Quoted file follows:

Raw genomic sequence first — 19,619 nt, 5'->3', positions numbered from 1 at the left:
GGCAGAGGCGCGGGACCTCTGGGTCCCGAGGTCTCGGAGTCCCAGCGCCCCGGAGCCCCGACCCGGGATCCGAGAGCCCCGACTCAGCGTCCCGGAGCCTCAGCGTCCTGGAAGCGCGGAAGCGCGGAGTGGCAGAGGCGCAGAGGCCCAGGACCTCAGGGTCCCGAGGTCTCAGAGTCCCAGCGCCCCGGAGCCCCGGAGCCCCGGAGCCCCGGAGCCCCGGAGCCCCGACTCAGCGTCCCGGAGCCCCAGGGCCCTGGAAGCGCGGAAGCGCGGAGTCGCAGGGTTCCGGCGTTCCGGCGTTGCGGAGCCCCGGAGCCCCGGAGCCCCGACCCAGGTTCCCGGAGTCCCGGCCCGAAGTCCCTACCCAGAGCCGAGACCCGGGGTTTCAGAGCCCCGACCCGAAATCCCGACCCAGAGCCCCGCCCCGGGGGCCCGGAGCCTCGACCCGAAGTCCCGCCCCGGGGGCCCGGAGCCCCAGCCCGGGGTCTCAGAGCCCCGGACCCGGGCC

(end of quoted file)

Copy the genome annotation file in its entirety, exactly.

Raw genomic sequence first — 19,619 nt, 5'->3', positions numbered from 1 at the left:
GGCAGAGGCGCGGGACCTCTGGGTCCCGAGGTCTCGGAGTCCCAGCGCCCCGGAGCCCCGACCCGGGATCCGAGAGCCCCGACTCAGCGTCCCGGAGCCTCAGCGTCCTGGAAGCGCGGAAGCGCGGAGTGGCAGAGGCGCAGAGGCCCAGGACCTCAGGGTCCCGAGGTCTCAGAGTCCCAGCGCCCCGGAGCCCCGGAGCCCCGGAGCCCCGGAGCCCCGGAGCCCCGACTCAGCGTCCCGGAGCCCCAGGGCCCTGGAAGCGCGGAAGCGCGGAGTCGCAGGGTTCCGGCGTTCCGGCGTTGCGGAGCCCCGGAGCCCCGGAGCCCCGACCCAGGTTCCCGGAGTCCCGGCCCGAAGTCCCTACCCAGAGCCGAGACCCGGGGTTTCAGAGCCCCGACCCGAAATCCCGACCCAGAGCCCCGCCCCGGGGGCCCGGAGCCTCGACCCGAAGTCCCGCCCCGGGGGCCCGGAGCCCCAGCCCGGGGTCTCAGAGCCCCGGACCCGGGCC